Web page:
• Karen Joynt on hospital readmissions

    Karen Joynt is a practicing cardiologist in the Veterans Health Administration and an Instructor at Harvard Medical School and the Harvard School of Public Health. Her research focuses on understanding differences in quality, outcomes, and costs between hospitals, and the policies that may impact these metrics. She is an expert on Medicare’s Hospital Readmission Reduction Program (HRRP) and has published several papers relevant to the readmission rate model that underlies it, as well as its limitations. We (Aaron and Austin) asked her some questions about the HRRP via email. Our exchange is below, followed by the full references she cites in her responses.

    Note: Harlan Krumholz offers a different perspective in response to a similar set of questions.

    1. Based on our reading of the literature, it seems like the purpose and motivation of Medicare’s Hospital Readmissions Reduction Program (HRRP) is to use financial penalties and rewards to motivate hospitals to improve discharge planning and transitions of care. Do you think the HRRP is well designed for this role? If not, what are some better alternatives, in your view?

    If done right, the HRRP could really help push hospitals to forge new connections with their communities, create partnerships with primary care practices, and innovate around how we define the continuum of care. I see some major problems with the HRRP, however.

    a) Incenting hospitals to improve readmissions is one thing; comparing hospitals to one another on readmission rates and penalizing those that do worse is quite another.

    It just doesn’t have face validity to argue that a hospital with a patient population that struggles with homelessness, limited literacy, lack of access to primary care, and a high burden of substance abuse and mental health issues should be able to achieve the same readmission rate as a hospital with a wealthy patient population with a great deal of resources. Once a patient leaves the hospital, there are myriad factors that will influence their likelihood of returning to the hospital. Some of those may be medical; some social; some due to poor adherence or poor understanding – but regardless, penalizing a hospital for taking on the care of vulnerable populations sets up potentially harmful incentives, and seems to me to be the wrong approach.  We need to find ways to help hospitals and the communities in which they are located create a more comprehensive safety net for their patients, and it’s not clear that these penalties will do that.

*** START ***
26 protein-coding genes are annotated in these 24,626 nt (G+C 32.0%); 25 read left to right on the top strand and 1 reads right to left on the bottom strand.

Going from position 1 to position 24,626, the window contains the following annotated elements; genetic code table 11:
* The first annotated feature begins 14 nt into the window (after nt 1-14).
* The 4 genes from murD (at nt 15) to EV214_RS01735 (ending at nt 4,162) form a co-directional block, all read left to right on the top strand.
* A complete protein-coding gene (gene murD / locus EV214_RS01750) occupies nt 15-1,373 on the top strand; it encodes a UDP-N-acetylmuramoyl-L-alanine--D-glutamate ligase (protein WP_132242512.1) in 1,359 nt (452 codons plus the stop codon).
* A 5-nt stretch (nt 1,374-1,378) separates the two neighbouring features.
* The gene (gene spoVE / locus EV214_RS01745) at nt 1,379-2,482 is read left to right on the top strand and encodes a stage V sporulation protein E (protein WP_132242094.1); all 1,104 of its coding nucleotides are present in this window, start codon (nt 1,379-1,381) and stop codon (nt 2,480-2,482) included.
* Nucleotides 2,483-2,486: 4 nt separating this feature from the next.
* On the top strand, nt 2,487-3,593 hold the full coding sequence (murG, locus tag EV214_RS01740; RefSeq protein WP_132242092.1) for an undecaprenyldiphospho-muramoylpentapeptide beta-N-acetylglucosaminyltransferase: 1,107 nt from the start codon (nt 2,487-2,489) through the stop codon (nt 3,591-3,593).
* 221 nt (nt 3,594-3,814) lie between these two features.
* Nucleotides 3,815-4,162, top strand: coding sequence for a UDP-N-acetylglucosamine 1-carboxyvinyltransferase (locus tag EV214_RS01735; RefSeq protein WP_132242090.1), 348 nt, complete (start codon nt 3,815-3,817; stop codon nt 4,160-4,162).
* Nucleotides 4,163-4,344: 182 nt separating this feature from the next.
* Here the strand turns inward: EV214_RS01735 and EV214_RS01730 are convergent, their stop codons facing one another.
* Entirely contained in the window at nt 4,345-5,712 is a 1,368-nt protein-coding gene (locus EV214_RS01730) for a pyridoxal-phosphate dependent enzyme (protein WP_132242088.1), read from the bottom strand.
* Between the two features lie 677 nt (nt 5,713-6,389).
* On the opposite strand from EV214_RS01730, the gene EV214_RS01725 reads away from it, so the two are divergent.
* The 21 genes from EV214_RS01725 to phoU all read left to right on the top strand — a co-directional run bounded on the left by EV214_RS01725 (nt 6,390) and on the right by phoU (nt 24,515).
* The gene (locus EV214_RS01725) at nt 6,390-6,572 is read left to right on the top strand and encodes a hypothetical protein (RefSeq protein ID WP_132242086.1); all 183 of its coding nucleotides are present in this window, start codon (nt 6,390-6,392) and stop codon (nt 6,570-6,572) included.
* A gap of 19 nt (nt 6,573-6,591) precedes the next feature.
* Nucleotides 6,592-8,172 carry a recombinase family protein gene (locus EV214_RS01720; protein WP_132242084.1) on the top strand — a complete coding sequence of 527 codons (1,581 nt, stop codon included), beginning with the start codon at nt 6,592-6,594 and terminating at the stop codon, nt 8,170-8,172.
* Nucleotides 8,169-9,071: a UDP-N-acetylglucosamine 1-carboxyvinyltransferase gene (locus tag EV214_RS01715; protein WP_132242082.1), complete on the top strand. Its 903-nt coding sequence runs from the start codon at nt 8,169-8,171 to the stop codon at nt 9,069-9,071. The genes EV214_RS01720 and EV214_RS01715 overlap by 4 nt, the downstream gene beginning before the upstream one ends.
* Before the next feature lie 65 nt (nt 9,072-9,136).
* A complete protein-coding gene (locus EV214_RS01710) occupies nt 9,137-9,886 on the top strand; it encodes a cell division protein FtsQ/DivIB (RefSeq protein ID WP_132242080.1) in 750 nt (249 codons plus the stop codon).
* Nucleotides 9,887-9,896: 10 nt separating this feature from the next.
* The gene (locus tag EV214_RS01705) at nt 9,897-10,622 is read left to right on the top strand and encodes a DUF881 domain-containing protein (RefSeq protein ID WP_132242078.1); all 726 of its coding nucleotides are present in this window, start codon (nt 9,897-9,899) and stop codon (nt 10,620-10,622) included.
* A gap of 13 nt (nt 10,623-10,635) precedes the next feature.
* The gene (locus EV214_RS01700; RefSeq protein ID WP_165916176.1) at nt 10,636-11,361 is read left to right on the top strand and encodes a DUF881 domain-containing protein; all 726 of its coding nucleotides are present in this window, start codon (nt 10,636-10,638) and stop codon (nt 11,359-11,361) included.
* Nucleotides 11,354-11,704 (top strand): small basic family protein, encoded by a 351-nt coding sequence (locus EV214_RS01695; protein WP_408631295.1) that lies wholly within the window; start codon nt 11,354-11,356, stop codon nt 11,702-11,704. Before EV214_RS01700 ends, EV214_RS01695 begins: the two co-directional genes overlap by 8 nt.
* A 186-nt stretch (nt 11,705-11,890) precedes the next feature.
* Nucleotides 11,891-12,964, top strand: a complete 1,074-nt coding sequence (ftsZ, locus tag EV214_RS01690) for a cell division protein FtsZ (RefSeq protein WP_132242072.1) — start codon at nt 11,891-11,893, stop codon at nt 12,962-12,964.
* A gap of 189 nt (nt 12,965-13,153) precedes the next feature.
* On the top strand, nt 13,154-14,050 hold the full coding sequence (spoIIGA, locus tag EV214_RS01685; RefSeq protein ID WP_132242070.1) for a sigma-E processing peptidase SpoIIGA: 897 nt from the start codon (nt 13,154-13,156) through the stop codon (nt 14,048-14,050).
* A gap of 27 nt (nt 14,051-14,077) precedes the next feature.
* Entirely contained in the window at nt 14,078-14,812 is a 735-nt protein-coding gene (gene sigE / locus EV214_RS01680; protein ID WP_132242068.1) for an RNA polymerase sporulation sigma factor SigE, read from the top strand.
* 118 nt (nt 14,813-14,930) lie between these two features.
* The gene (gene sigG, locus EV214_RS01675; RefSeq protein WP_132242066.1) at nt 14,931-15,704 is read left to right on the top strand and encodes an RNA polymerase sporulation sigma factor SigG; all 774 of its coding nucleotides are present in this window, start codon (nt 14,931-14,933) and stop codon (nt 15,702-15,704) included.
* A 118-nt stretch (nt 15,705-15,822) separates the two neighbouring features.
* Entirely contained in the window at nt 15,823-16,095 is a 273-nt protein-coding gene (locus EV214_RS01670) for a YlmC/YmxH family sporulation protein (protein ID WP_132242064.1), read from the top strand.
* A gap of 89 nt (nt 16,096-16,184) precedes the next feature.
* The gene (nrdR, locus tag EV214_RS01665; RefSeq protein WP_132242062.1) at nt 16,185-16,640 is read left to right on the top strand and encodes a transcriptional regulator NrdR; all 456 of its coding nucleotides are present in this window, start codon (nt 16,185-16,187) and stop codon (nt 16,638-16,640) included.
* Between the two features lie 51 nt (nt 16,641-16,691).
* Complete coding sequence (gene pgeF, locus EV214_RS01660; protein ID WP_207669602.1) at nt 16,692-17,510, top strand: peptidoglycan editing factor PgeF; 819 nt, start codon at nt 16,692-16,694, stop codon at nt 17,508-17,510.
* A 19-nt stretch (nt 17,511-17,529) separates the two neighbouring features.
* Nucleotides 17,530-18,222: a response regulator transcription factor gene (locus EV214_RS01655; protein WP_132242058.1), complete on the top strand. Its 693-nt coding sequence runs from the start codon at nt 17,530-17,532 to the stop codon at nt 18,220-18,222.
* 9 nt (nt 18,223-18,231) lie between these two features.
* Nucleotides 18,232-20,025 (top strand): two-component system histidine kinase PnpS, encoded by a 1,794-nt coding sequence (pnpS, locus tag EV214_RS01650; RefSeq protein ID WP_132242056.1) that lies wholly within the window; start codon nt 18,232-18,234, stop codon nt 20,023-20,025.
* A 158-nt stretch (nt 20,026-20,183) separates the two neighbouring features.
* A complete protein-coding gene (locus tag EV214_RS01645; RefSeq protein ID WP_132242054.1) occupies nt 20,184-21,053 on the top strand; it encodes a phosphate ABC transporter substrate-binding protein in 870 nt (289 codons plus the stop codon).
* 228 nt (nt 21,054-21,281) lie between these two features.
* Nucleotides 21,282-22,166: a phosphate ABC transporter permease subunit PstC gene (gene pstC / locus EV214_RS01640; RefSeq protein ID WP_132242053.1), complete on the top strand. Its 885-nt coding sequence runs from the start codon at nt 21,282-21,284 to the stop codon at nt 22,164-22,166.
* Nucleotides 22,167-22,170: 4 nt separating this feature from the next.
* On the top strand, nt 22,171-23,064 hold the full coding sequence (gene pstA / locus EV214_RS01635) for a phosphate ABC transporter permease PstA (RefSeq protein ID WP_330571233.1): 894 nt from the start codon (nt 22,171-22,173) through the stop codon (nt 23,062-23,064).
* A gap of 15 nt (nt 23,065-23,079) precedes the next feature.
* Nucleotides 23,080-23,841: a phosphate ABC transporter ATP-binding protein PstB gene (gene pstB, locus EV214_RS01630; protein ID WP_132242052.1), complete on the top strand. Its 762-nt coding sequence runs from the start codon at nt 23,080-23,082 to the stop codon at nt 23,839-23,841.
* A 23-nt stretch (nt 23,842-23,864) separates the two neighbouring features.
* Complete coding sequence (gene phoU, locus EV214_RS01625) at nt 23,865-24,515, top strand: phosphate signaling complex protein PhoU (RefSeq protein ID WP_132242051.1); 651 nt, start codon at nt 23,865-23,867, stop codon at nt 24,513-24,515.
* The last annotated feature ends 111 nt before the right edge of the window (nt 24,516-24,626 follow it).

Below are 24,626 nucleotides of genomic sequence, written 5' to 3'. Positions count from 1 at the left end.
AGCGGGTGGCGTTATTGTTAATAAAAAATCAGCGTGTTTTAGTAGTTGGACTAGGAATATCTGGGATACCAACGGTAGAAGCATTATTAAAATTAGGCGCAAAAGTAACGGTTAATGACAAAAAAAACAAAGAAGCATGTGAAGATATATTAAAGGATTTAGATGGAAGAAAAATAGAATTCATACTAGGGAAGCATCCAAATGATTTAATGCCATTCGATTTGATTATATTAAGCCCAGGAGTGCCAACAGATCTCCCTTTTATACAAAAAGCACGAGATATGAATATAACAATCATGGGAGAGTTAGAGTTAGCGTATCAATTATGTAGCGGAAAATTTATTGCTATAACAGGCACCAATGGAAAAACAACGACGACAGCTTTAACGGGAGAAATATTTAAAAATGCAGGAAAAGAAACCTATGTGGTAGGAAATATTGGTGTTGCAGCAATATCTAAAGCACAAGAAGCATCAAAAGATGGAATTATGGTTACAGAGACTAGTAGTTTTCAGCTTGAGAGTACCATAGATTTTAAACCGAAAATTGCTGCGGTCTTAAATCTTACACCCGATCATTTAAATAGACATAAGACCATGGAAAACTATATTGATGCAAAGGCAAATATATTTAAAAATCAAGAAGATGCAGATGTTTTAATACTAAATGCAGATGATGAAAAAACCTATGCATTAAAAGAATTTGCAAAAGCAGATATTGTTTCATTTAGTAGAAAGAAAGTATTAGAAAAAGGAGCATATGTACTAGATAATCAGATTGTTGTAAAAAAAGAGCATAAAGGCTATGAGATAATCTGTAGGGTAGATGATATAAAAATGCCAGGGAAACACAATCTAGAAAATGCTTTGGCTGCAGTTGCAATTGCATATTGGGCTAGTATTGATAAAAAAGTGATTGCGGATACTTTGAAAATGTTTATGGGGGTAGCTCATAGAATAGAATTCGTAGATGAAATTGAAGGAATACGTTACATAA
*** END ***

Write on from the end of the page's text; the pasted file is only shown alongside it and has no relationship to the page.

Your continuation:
b) There are a number of confounding factors that make readmission rates hard to interpret.

    • Hospitals with high mortality rates may have low readmission rates because the patients who die can’t be readmitted (though this is likely not a big enough problem to explain much).
    • Hospitals with a tendency to admit less-sick patients may have lower readmission rates than hospitals with a higher threshold for admission.  Note that in the current fee-for-service environment, admitting less-sick patients is a win-win for dealing with penalties (increase inpatient volume to offset dollars lost from penalties AND decrease readmission rates to avoid next year’s penalties).
    • Improving access to care for a population may increase readmission rates (Weinberger, Oddone et al. 1996).
    • Hospitals that implement programs to improve longitudinal community care may then only admit the sickest patients, and thus have higher readmission rates.  Again, note that under fee-for-service these hospitals could lose twice (decrease volume AND worsen next year’s penalties).

    c) Incenting hospitals to improve readmissions – given that they have many competing goals and responsibilities – means that resources are not being spent on other things, like reducing medical errors, or improving inpatient quality.

    There are a few fixes to the HRRP that could improve some of these issues, though some are easier than others given that this program is written into law. We could take socioeconomic status into account. We could compare hospitals to a group of peer hospitals, or to themselves (i.e. assess improvement). We could weight nearer-term readmissions more highly, since there is some evidence that the very near-term readmissions are more likely preventable.

    2. Obviously, some readmissions are a good thing, or a necessary thing. How will the HRPP account for these, or differentiate them from bad readmissions?